Obamacare Survives Its Latest Supreme Court Challenge The 7-2 decision threw out the challenge to the law, saying Texas and other objecting GOP-dominated states were not required to pay anything under the mandate provision and thus lacked standing.


Obamacare Wins For The 3rd Time At The Supreme Court

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The U.S. Supreme Court today threw out the challenge to the Affordable Care Act, holding that the plaintiffs in the case lacked standing. The 7-2 opinion was authored by Justice Stephen Breyer, who was joined by Chief Justice John Roberts and Justices Clarence Thomas, Sonia Sotomayor, Elena Kagan, Brett Kavanaugh and Amy Coney Barrett. Justices Samuel Alito and Neil Gorsuch dissented. Joining us now to explain the ruling is NPR legal affairs correspondent Nina Totenberg. Hello, Nina.


FADEL: So Nina, this is the third time the court has upheld the law. What was the case before the court about this time?

TOTENBERG: Well, this was a challenge brought by states, principally by red states, who claimed that they were being harmed by the Affordable Care Act under the mandate provision that was thrown out in 2012 and that the - that was under severable from the rest of the law because it was totally intertwined with the law. So even though the court upheld it, these states said, the whole law should now be struck down because the mandate was actually eliminated by the Congress after it concluded four years into the law's experience that it was no longer necessary. And the Supreme Court said to the states and actually even a couple of individuals, sorry, you don't have any legal standing to challenge this law because you weren't injured at all. You didn't have to pay anything. You can't show any injury. And therefore, we only decide actual cases where somebody has been harmed, and goodbye.

FADEL: So then what are the implications of today's ruling?

TOTENBERG: Well, over 31 million Americans access health insurance through the ACA and will now be able to continue to do so. That 31 million is a record high. Many of the provisions of the ACA are now taken for granted and could have been struck down. Up to 135 million people are covered by the ban on discrimination against those with preexisting conditions. Young adults are permitted to stay on their parents' insurance until age 26. Copays aren't permitted for preventive care. No longer are insurance companies permitted to put lifetime caps on benefits, et cetera, et cetera, et cetera. All of that could have been struck down under the theory of the red states who brought this case. But in fact, they didn't prevail. The Supreme Court for the third time left this law intact, standing as it is. And I'm sure there will be challenges in the future and never say never, but it does seem that the court is uninterested in - at this point anyway - in striking down the ACA as it now exists.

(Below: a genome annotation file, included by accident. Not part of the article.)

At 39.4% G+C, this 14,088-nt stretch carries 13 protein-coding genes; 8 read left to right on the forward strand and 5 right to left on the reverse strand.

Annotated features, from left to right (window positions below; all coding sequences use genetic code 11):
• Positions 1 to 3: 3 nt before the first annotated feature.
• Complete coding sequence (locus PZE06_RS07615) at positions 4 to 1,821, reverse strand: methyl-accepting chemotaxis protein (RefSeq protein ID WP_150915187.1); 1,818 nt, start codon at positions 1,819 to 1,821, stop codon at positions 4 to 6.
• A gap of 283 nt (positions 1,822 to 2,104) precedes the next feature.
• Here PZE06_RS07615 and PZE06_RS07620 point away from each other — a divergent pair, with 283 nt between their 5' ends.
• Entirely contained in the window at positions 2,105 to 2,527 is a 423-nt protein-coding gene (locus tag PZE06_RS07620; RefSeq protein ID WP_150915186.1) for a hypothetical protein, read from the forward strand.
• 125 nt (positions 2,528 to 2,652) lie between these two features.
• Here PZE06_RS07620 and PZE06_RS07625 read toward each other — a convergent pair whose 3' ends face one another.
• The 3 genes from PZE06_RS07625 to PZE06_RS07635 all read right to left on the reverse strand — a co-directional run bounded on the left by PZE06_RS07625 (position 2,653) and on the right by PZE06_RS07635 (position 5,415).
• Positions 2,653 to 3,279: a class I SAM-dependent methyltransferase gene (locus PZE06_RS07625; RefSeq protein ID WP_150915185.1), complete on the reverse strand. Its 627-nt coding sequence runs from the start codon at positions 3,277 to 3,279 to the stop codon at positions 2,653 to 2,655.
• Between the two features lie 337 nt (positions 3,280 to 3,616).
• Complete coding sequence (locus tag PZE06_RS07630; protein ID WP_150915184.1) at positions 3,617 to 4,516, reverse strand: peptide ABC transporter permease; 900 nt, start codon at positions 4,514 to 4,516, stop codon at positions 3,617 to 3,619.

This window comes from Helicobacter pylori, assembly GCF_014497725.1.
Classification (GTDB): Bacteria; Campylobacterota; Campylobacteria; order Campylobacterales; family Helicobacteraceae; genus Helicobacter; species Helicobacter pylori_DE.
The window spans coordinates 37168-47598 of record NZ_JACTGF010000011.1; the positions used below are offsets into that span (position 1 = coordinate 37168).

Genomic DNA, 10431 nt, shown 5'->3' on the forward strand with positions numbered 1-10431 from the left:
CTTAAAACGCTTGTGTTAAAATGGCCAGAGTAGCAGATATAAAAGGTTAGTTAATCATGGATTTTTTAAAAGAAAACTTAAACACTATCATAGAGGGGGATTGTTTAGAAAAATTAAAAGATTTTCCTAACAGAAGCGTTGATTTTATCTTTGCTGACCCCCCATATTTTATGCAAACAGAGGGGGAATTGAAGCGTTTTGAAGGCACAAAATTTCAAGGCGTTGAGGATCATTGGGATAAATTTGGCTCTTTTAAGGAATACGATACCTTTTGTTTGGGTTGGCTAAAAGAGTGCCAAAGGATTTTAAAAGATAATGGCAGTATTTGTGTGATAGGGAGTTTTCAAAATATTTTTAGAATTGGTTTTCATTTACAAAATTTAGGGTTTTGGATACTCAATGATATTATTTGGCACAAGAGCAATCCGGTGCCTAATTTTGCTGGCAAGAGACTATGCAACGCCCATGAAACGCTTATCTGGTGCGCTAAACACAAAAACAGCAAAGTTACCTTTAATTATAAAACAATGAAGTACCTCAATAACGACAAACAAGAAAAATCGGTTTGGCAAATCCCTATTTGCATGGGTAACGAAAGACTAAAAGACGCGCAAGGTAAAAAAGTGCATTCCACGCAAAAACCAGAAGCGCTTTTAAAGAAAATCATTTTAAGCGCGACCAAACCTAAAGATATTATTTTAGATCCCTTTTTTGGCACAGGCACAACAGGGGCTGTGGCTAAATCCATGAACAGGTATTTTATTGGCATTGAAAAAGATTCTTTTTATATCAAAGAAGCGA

FADEL: And this wasn't the only Supreme Court decision today. There was another ruling in favor of a Catholic group that wouldn't allow same-sex foster parents. How sweeping is this ruling?

TOTENBERG: This is a very long decision with lots of concurring opinions. And as we sit here right now, I actually can't tell you how sweeping it is. What I can tell you is that it is a major victory for those who claim religious exemptions in the free ex - on the grounds of the free exercise of religion against claims by LGBT communities that they should have equal access and the contracting rights of state and city governments. In this case, the city of Philadelphia said - had a rule and a statute, essentially a city statute, that said you can't discrimination - discriminate in contracting. And Catholic Social Services did that in the sense that it said, under our religious beliefs, we shouldn't be involved in certifying LGBT parents for foster care, and therefore we will not screen them, which is - they had a contract with the city to screen potential foster care parents. Now, no LGBT couple asked to be screened, but CSS still said we wouldn't screen them if they came. And the Supreme Court upheld their right to do that today. Just how far the court went - it certainly could have gone further, but it does look as if the court has given institutions like Catholic Social Services a fairly broad hand to have religious exemptions to state and city anti-discrimination laws.

FADEL: NPR legal affairs correspondent Nina Totenberg, thank you for your reporting.

TOTENBERG: Thank you.

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